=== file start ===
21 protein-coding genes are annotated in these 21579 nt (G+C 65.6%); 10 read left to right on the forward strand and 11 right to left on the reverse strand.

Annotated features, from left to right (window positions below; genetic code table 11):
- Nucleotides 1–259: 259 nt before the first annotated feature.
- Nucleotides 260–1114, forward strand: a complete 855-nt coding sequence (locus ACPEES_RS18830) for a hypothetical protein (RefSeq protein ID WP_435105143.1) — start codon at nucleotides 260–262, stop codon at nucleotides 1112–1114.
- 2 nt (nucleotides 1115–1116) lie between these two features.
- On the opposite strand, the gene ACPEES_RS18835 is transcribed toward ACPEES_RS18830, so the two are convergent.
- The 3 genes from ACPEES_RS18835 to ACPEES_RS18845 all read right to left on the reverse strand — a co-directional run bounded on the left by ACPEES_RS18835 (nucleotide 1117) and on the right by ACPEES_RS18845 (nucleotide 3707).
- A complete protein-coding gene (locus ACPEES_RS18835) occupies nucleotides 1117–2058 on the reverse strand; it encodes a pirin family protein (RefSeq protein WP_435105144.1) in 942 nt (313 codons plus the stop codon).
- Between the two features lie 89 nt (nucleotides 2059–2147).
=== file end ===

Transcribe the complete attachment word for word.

21 protein-coding genes are annotated in these 21579 nt (G+C 65.6%); 10 read left to right on the forward strand and 11 right to left on the reverse strand.

Annotated features, from left to right (window positions below; genetic code table 11):
- Nucleotides 1–259: 259 nt before the first annotated feature.
- Nucleotides 260–1114, forward strand: a complete 855-nt coding sequence (locus ACPEES_RS18830) for a hypothetical protein (RefSeq protein ID WP_435105143.1) — start codon at nucleotides 260–262, stop codon at nucleotides 1112–1114.
- 2 nt (nucleotides 1115–1116) lie between these two features.
- On the opposite strand, the gene ACPEES_RS18835 is transcribed toward ACPEES_RS18830, so the two are convergent.
- The 3 genes from ACPEES_RS18835 to ACPEES_RS18845 all read right to left on the reverse strand — a co-directional run bounded on the left by ACPEES_RS18835 (nucleotide 1117) and on the right by ACPEES_RS18845 (nucleotide 3707).
- A complete protein-coding gene (locus ACPEES_RS18835) occupies nucleotides 1117–2058 on the reverse strand; it encodes a pirin family protein (RefSeq protein WP_435105144.1) in 942 nt (313 codons plus the stop codon).
- Between the two features lie 89 nt (nucleotides 2059–2147).